Saturday, 25 October 2014
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Creative Survey Supplement

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There’s a different feel to the 2010 Creative Survey. It is still about creativity in design, but this year we have brought
in the client voice to balance our soundings from the creative community.

And what a different voice it is. While creative peers consistently vote The Partners top of the charts, for example,
the clients surveyed for this poll by our sister title Pitch voted Seymour Powell to take the honours, with The Partners making no showing in the new listing (see page 30). It is an interesting ranking further down, too.

This by no means suggests that The Partners and other Creative Survey stalwarts omitted from the client chart have
lost their creativity. We would not expect in-house teams such as the hugely successful Apple Design Group to be in there anyway. It does imply, though, that while they have a high profile for great work among their peers, their visibility with clients across the board is less obvious. Food for thought.

It also confirms that creative award wins are only a part - albeit an important part - of the overall story. What is considered beautiful work within the design community isn’t necessarily picked up by clients, unless they are already working with the consultancy that is taking to the awards podium. Awards have considerable sway, though, in building reputation and in attracting the best designers to a consultancy’s team. They also afford the chance to celebrate success with that team and with clients involved in award-winning projects.

This is not the first time we have introduced a client’s view to the Creative Survey since we started the exercise in the early 1990s. For several years we ran a section within the supplement relating to the Design Effectiveness Awards, administered by the Design Business Association
and demanding considerable input from design clients in both the submission and judging. Indeed, the dildo-esque Design Effectiveness trophy was designed by Seymour Powell to honour the client/consultancy partnership, with each party taking half the award.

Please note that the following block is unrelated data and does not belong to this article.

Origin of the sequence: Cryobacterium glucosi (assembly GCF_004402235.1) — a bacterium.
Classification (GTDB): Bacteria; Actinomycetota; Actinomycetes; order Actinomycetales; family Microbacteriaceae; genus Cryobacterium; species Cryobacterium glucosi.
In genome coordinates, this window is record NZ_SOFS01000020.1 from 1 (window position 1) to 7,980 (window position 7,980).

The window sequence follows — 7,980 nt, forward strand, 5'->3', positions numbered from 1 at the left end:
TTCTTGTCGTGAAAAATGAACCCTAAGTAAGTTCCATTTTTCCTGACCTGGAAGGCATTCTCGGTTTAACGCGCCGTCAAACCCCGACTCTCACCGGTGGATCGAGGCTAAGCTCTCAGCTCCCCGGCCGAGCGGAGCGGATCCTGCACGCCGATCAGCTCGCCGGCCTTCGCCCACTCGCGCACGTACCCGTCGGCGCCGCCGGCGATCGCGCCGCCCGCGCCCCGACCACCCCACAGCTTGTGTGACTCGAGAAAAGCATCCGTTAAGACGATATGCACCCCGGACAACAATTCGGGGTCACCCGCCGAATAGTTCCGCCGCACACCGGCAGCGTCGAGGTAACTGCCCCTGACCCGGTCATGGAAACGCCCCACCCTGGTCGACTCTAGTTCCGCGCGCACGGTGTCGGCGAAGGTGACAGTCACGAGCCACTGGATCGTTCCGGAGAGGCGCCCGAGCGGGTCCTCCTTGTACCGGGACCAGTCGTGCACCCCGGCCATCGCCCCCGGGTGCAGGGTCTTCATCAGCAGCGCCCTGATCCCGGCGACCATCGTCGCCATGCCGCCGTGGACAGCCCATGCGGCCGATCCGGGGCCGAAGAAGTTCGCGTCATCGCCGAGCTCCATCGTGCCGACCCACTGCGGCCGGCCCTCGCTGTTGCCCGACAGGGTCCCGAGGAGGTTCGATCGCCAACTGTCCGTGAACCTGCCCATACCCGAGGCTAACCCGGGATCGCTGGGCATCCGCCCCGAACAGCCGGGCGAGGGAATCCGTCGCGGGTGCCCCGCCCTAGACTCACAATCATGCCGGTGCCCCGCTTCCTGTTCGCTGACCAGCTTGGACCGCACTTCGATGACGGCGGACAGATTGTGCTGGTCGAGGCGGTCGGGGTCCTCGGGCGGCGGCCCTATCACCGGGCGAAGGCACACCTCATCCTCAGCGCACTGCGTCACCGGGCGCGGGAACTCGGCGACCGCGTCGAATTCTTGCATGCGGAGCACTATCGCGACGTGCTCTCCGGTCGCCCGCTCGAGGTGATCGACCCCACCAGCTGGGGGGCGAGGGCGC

However, we decided against including the Design Effectiveness Awards last year on the grounds that they are not about creativity per se. The Pitch data, meanwhile, is purely about creativity, charting client perceptions as part of a bigger trawl on design among leading marketers.

Even within the traditional Creative Survey rankings you will notice a significant shift (see pages 14-15). These are still based on performance in the most respected creative awards aggregated over the past three years, but we have introduced two key digital awards schemes into our reckoning - the Webbies and the Bimas - to amazing effect. A significant number of interaction design specialists have entered the charts, rendering them more comprehensive than before and staking a new claim for interaction to be part of design rather than advertising.

Branding design, which previously held greatest sway in awards schemes, gets a boost this year. We have added the Benchmarks awards contenders into the UK awards charts, which previously only featured Design Week Awards and D&AD winners. We believe that branding programmes and campaigns demand as much creativity as a single piece of beautiful work - if not more - and that they are rightly represented in that listing.

One of the great things about the inclusion of the Pitch rankings is the prominence they give to product designers - so often the Cinderellas of our Creative Survey, given the limited number of awards open to them. Seymour Powell and Factory Design both merit recognition in the client survey.

Interiors groups are less fortunate. Neither the Design Week Awards nor D&AD have proved particularly fruitful for UK players in this sector in the past couple of years: Brazilian architect Isay Weinfield took top retail honours in the DW prize this year and isn’t listed in what is essentially a UK table. However, while architect Muma won a D&AD Yellow Pencil for the Medieval & Renaissance Galleries at London’s Victoria & Albert Museum, others weren’t so fêted. WPP-owned Fitch makes it into both charts, but only retail rival 20/20 is recognised by Pitch clients.

We would like to think that this scenario will change as we come out of recession and that designers of all disciplines will once again demonstrate their talents through awards. We have been proactive in bringing more digital groups in, so what’s to stop us now addressing the
three-dimensional shortfall?

Lynda Relph-Knight
Editor, Design Week

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